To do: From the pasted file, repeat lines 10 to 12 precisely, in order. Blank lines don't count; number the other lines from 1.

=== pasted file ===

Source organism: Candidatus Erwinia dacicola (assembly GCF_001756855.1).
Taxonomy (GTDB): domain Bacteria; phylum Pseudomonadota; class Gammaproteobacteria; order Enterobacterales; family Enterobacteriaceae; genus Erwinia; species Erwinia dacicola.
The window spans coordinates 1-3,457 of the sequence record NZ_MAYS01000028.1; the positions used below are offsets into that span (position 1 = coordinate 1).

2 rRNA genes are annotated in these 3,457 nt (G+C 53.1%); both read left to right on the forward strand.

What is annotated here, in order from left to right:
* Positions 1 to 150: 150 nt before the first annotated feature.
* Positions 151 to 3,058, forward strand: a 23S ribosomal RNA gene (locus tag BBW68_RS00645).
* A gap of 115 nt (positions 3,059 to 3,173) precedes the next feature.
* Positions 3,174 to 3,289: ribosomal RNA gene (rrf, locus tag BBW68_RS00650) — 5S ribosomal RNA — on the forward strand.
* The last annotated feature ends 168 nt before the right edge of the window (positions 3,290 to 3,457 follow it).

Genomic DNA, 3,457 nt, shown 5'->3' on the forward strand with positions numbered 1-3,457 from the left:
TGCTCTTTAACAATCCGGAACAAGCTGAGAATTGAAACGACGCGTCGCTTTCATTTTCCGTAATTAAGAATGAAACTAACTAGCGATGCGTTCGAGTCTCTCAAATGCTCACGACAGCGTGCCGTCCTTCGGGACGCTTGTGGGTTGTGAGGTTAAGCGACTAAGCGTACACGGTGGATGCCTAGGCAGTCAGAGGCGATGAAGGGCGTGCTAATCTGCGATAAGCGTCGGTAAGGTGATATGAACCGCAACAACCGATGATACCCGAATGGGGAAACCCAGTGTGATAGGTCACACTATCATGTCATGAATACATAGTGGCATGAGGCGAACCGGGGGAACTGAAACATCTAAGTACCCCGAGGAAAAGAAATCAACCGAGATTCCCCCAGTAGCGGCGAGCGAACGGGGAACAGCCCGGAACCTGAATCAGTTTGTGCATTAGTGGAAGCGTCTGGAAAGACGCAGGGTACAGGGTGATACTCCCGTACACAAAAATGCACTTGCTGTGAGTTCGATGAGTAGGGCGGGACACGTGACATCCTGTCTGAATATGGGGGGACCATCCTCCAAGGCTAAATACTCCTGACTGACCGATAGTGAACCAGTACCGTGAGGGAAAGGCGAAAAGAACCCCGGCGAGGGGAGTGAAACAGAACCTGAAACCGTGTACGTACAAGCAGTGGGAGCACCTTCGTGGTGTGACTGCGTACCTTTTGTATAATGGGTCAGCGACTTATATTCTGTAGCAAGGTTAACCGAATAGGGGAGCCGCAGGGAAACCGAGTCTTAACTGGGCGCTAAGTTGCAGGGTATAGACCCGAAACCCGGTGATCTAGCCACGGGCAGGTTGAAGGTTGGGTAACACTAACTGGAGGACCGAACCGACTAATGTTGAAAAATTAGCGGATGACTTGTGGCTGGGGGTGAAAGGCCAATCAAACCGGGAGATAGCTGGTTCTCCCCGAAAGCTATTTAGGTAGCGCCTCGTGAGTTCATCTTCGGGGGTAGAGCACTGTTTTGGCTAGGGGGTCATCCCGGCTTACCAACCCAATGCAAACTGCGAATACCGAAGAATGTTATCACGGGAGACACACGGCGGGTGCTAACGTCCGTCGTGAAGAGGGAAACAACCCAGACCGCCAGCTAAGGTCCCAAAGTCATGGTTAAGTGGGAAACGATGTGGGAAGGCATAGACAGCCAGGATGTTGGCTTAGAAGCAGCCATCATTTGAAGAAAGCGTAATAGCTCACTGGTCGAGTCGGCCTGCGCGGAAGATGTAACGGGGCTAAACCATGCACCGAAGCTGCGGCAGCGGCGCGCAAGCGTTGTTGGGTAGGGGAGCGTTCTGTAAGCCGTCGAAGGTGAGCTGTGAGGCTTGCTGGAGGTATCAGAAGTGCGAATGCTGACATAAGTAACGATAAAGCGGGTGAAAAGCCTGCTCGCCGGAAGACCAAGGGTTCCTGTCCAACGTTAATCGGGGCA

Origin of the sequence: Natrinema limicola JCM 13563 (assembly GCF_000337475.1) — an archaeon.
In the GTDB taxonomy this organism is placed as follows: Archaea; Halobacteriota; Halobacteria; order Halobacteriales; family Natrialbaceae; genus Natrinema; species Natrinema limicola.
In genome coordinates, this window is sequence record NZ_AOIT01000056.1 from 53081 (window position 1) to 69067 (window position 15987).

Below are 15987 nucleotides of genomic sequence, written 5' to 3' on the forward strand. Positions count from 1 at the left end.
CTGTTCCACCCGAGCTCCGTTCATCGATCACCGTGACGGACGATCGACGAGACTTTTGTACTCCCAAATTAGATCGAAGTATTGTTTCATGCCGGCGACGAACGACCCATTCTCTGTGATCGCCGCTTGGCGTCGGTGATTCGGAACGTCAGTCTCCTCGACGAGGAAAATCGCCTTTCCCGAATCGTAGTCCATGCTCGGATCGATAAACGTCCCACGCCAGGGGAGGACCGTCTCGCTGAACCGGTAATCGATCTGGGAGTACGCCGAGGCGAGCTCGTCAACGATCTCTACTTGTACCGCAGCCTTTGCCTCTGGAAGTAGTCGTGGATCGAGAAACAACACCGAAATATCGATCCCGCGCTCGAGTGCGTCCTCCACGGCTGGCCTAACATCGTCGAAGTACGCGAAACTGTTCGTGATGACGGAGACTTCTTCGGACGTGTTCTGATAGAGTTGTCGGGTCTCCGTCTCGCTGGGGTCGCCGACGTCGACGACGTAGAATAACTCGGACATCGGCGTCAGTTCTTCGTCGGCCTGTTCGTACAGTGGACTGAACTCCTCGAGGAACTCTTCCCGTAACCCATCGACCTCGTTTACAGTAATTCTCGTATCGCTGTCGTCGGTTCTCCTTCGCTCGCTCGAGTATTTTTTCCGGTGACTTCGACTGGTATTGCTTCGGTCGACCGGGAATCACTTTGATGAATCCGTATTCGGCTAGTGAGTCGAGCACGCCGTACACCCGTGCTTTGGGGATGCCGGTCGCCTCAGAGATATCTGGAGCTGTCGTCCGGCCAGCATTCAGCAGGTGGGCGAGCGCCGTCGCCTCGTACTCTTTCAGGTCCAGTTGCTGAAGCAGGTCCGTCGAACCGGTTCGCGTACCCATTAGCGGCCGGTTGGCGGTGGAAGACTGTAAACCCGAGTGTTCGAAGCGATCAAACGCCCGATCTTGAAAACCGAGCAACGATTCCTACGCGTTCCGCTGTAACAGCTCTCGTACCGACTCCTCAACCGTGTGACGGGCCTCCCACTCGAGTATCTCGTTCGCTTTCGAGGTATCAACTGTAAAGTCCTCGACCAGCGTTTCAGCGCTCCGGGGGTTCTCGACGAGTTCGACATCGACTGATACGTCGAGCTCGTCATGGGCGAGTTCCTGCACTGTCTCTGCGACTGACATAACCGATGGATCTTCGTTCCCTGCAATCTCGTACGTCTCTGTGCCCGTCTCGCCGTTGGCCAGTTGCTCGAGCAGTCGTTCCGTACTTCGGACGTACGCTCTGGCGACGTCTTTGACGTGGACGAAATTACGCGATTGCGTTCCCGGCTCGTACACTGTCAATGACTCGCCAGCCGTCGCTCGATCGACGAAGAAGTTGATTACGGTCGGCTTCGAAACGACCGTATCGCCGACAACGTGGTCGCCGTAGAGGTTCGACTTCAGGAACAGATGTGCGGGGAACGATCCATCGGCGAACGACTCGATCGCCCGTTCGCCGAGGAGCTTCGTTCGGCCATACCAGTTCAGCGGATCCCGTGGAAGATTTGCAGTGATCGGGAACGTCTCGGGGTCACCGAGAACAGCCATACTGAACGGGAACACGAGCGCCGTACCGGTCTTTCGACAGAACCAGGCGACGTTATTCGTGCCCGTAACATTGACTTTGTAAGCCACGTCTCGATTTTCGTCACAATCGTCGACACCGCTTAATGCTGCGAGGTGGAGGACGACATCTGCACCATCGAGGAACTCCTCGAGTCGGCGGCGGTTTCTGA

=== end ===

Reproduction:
* The last annotated feature ends 168 nt before the right edge of the window (positions 3,290 to 3,457 follow it).

Genomic DNA, 3,457 nt, shown 5'->3' on the forward strand with positions numbered 1-3,457 from the left:
TGCTCTTTAACAATCCGGAACAAGCTGAGAATTGAAACGACGCGTCGCTTTCATTTTCCGTAATTAAGAATGAAACTAACTAGCGATGCGTTCGAGTCTCTCAAATGCTCACGACAGCGTGCCGTCCTTCGGGACGCTTGTGGGTTGTGAGGTTAAGCGACTAAGCGTACACGGTGGATGCCTAGGCAGTCAGAGGCGATGAAGGGCGTGCTAATCTGCGATAAGCGTCGGTAAGGTGATATGAACCGCAACAACCGATGATACCCGAATGGGGAAACCCAGTGTGATAGGTCACACTATCATGTCATGAATACATAGTGGCATGAGGCGAACCGGGGGAACTGAAACATCTAAGTACCCCGAGGAAAAGAAATCAACCGAGATTCCCCCAGTAGCGGCGAGCGAACGGGGAACAGCCCGGAACCTGAATCAGTTTGTGCATTAGTGGAAGCGTCTGGAAAGACGCAGGGTACAGGGTGATACTCCCGTACACAAAAATGCACTTGCTGTGAGTTCGATGAGTAGGGCGGGACACGTGACATCCTGTCTGAATATGGGGGGACCATCCTCCAAGGCTAAATACTCCTGACTGACCGATAGTGAACCAGTACCGTGAGGGAAAGGCGAAAAGAACCCCGGCGAGGGGAGTGAAACAGAACCTGAAACCGTGTACGTACAAGCAGTGGGAGCACCTTCGTGGTGTGACTGCGTACCTTTTGTATAATGGGTCAGCGACTTATATTCTGTAGCAAGGTTAACCGAATAGGGGAGCCGCAGGGAAACCGAGTCTTAACTGGGCGCTAAGTTGCAGGGTATAGACCCGAAACCCGGTGATCTAGCCACGGGCAGGTTGAAGGTTGGGTAACACTAACTGGAGGACCGAACCGACTAATGTTGAAAAATTAGCGGATGACTTGTGGCTGGGGGTGAAAGGCCAATCAAACCGGGAGATAGCTGGTTCTCCCCGAAAGCTATTTAGGTAGCGCCTCGTGAGTTCATCTTCGGGGGTAGAGCACTGTTTTGGCTAGGGGGTCATCCCGGCTTACCAACCCAATGCAAACTGCGAATACCGAAGAATGTTATCACGGGAGACACACGGCGGGTGCTAACGTCCGTCGTGAAGAGGGAAACAACCCAGACCGCCAGCTAAGGTCCCAAAGTCATGGTTAAGTGGGAAACGATGTGGGAAGGCATAGACAGCCAGGATGTTGGCTTAGAAGCAGCCATCATTTGAAGAAAGCGTAATAGCTCACTGGTCGAGTCGGCCTGCGCGGAAGATGTAACGGGGCTAAACCATGCACCGAAGCTGCGGCAGCGGCGCGCAAGCGTTGTTGGGTAGGGGAGCGTTCTGTAAGCCGTCGAAGGTGAGCTGTGAGGCTTGCTGGAGGTATCAGAAGTGCGAATGCTGACATAAGTAACGATAAAGCGGGTGAAAAGCCTGCTCGCCGGAAGACCAAGGGTTCCTGTCCAACGTTAATCGGGGCA